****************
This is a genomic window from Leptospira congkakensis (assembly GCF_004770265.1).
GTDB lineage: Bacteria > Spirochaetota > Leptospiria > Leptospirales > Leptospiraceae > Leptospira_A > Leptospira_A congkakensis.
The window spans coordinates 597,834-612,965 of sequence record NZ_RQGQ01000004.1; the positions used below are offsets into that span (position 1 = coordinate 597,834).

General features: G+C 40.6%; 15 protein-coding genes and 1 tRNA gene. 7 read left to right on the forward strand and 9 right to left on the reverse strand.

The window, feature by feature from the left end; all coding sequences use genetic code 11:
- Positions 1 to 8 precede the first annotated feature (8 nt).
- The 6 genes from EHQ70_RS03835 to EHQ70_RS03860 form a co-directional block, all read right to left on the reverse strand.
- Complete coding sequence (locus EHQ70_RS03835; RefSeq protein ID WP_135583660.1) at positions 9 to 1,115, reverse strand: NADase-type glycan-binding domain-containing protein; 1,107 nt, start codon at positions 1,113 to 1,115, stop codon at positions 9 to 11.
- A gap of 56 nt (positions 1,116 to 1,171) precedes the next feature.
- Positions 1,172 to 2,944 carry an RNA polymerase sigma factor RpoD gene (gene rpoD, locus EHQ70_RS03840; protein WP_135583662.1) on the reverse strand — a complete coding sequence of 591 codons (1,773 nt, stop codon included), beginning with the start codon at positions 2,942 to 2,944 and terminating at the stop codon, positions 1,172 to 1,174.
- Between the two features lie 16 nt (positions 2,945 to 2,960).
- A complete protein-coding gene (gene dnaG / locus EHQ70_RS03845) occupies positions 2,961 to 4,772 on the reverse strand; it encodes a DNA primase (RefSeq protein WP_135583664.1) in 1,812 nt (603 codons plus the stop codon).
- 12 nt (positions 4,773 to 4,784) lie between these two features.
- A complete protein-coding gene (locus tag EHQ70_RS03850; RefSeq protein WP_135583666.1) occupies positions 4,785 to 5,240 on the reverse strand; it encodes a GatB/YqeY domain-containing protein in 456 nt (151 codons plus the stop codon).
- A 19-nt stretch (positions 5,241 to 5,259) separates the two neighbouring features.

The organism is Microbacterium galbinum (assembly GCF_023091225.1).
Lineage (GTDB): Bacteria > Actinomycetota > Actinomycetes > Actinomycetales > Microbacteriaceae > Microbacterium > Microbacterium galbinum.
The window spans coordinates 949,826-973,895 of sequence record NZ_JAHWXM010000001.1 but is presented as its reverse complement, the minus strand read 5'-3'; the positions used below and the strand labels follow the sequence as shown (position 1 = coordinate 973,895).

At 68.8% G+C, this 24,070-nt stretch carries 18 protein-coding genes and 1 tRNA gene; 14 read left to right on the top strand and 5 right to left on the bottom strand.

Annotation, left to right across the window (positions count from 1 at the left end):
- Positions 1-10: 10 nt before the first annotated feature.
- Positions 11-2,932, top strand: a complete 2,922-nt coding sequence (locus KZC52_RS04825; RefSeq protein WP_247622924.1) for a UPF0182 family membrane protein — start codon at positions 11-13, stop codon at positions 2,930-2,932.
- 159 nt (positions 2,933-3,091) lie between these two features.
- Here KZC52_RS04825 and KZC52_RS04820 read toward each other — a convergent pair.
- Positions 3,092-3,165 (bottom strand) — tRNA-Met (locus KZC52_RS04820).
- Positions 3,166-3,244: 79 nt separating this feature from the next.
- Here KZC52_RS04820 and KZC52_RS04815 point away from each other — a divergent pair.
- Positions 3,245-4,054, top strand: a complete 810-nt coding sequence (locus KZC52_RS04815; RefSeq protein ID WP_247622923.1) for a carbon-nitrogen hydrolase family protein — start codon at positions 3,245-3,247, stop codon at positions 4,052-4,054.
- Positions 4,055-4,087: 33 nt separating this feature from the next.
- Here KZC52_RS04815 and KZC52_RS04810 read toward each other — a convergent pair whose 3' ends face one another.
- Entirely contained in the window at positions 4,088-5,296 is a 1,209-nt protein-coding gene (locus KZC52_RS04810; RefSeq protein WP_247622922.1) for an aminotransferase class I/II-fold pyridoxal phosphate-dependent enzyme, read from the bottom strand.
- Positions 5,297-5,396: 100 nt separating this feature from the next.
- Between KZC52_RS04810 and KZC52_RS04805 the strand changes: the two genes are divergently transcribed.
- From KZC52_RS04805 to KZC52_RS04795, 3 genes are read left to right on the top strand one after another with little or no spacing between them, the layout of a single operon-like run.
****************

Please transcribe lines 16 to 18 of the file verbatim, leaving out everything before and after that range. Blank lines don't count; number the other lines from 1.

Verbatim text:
The organism is Microbacterium galbinum (assembly GCF_023091225.1).
Lineage (GTDB): Bacteria > Actinomycetota > Actinomycetes > Actinomycetales > Microbacteriaceae > Microbacterium > Microbacterium galbinum.
The window spans coordinates 949,826-973,895 of sequence record NZ_JAHWXM010000001.1 but is presented as its reverse complement, the minus strand read 5'-3'; the positions used below and the strand labels follow the sequence as shown (position 1 = coordinate 973,895).